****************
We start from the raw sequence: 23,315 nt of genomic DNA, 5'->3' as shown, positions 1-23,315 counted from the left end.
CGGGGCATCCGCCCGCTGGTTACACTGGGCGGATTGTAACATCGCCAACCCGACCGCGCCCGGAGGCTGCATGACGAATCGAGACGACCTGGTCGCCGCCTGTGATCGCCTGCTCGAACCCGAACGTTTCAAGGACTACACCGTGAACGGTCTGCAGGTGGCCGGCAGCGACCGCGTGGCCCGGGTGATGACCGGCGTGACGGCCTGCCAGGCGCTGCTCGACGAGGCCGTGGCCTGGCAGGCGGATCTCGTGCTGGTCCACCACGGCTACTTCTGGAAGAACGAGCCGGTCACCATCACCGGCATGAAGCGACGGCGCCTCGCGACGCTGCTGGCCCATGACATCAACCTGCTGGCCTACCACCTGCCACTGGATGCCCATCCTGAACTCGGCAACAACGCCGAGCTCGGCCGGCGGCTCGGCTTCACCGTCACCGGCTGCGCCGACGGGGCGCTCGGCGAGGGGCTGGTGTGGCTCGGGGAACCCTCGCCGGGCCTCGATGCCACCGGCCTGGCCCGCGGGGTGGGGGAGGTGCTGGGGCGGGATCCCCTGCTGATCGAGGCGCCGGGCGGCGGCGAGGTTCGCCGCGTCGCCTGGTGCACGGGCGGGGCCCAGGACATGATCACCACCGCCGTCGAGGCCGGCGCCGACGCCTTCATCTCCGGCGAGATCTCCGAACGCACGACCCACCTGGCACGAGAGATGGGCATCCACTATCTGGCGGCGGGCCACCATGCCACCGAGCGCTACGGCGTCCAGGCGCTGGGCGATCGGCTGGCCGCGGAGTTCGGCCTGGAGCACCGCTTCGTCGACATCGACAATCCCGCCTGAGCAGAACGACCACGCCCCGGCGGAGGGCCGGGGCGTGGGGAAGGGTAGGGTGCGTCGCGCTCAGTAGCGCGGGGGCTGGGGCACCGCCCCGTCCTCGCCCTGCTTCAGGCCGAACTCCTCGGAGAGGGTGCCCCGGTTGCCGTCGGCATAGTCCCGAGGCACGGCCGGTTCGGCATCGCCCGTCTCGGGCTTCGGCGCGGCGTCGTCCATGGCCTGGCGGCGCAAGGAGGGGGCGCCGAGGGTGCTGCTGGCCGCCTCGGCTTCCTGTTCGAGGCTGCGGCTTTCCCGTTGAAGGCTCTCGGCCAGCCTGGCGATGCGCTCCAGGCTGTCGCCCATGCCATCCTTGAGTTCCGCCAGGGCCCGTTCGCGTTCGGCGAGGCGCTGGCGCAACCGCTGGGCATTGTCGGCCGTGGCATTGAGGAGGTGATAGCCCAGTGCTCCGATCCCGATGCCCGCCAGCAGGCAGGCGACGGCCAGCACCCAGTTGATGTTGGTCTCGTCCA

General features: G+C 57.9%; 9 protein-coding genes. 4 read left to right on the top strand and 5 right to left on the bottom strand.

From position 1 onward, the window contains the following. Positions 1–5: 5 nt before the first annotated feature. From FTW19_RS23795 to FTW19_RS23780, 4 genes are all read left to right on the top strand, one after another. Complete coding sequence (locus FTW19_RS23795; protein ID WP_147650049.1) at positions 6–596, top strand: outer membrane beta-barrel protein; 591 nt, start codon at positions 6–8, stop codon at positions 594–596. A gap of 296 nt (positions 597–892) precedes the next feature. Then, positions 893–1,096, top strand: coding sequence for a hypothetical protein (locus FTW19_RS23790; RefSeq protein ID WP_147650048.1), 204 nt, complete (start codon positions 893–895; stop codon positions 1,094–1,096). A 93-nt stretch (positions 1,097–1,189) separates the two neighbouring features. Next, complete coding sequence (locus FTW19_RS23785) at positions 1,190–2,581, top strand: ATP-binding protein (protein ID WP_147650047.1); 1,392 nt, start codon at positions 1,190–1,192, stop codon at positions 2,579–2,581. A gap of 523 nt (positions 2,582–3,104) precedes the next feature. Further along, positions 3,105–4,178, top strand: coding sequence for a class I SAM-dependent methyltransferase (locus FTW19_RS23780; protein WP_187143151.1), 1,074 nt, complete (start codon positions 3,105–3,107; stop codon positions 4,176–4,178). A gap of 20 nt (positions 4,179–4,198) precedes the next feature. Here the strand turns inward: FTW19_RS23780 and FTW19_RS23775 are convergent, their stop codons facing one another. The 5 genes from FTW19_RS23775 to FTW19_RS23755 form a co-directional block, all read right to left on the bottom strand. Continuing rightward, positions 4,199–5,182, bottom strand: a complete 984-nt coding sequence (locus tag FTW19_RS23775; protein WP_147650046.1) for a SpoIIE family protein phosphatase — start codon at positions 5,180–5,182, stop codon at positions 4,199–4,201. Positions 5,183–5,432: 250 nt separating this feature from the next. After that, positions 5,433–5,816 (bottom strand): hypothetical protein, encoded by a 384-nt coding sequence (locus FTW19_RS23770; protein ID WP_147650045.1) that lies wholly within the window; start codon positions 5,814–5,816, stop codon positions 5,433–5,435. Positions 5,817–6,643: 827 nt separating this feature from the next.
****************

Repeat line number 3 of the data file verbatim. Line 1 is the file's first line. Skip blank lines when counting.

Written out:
General features: G+C 57.9%; 9 protein-coding genes. 4 read left to right on the top strand and 5 right to left on the bottom strand.